When we took the Rogue through some twisty mountain roads it was surprisingly composed, delivering very neutral handling with traction control on or off. Nissan must have tweaked the suspension over their earlier versions as it remained relatively flat in the corners when brought to the limit. To be successful in this field, Nissan is going to have to leapfrog the competition and one of the areas could be handling.
Comfort and Convenience
Our test vehicle had all of the standard conveniences you would look for in this category, including Bluetooth, XM Satellite Radio, audio input jack, dual front and rear cup holders, back up camera, and sunglass compartment. We would rate the Rogue seating as average in this category. The cloth upholstery seems durable and is comfortable in the summer weather we were experiencing. The only shortcoming was the seats themselves. For the driver, the power lumbar support was hard to set in just the right spot, and all other seating lacked adjustability.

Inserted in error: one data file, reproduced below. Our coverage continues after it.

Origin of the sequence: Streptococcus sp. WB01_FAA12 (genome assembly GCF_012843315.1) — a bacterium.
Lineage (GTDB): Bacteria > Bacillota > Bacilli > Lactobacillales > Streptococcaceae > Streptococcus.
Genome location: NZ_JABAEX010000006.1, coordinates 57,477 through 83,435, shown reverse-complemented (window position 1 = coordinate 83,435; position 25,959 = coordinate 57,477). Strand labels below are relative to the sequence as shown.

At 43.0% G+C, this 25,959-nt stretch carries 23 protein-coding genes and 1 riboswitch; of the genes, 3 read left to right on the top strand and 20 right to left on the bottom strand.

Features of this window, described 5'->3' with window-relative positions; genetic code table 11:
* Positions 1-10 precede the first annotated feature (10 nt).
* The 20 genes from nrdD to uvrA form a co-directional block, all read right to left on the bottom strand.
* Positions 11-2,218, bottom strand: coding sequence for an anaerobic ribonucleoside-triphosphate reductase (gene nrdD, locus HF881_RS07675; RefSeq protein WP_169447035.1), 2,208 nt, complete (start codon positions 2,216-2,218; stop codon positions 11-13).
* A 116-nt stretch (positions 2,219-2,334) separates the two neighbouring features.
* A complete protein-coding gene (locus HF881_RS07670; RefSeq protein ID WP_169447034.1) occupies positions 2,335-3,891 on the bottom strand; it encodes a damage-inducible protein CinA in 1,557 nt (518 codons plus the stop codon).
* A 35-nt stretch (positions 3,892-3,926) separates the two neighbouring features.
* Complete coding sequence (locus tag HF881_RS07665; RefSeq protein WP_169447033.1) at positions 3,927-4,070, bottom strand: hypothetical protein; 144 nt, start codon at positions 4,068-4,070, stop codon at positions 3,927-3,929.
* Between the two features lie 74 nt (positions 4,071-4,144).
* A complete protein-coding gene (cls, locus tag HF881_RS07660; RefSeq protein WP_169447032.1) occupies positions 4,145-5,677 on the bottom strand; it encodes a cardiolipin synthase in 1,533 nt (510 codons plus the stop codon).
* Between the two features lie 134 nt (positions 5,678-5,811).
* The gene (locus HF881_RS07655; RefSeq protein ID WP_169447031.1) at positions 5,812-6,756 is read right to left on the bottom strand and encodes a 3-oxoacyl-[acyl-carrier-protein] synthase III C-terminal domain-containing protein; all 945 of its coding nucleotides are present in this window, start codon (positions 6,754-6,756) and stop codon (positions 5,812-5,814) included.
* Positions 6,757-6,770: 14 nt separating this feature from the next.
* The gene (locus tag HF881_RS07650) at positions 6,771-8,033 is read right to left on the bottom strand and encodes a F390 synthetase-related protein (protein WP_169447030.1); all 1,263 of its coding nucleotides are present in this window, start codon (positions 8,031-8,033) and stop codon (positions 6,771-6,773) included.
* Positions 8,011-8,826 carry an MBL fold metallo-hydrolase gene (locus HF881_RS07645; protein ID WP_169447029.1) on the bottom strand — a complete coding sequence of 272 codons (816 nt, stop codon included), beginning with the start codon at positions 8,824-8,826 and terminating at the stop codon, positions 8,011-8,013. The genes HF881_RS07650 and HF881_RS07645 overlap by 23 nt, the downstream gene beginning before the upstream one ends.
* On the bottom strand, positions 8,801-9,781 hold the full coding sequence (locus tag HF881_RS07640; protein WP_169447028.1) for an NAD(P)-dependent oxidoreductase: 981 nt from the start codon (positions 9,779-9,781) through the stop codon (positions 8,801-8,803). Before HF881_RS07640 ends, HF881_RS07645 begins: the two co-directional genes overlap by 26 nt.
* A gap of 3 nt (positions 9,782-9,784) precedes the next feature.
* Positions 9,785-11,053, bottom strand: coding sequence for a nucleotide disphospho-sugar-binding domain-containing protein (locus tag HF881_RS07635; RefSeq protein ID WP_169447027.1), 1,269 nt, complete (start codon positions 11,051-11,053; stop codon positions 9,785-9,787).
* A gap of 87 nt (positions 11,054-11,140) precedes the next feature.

This is a first generation small utility vehicle for Nissan, so we won’t comment on the dash material and design; the competition has at least one predecessor, so we think the next gen Rogue will have vast improvements here. Again, don’t just meet the competition, beat the competition, by increasing cargo capacity, adding insulation and providing improved seating.
Recommend to Buy and Conclusion
So how does the Rogue do in this very crowded field of small SUV’s? We took a quick sample of one small sport utility from each country and compared them on a base front wheel drive level.
|Compact Sport Utility Comparison|
|Nissan Rogue||VW Tiguan||Hyundai Tuscon||Honda CRV||Chevrolet Equinox|
|Base Torque lb-ft||175||207||168||161||172|
|Cargo Space (Cu Ft)||28.9||23.8||25.7||35.7||31.4|
|Base Price ($)||$23,220||$23,720||$21,995||24,195||$26,220|
We know there are a number of other excellent competitors from the likes of Kia, Mazda, Ford, Toyota, etc, but we can quickly see that the Rogue falls mid-pack in our random sample. This is actually a pretty good position in this crowded field and Nissan has done well by essentially shrinking the design of their much loved Murano.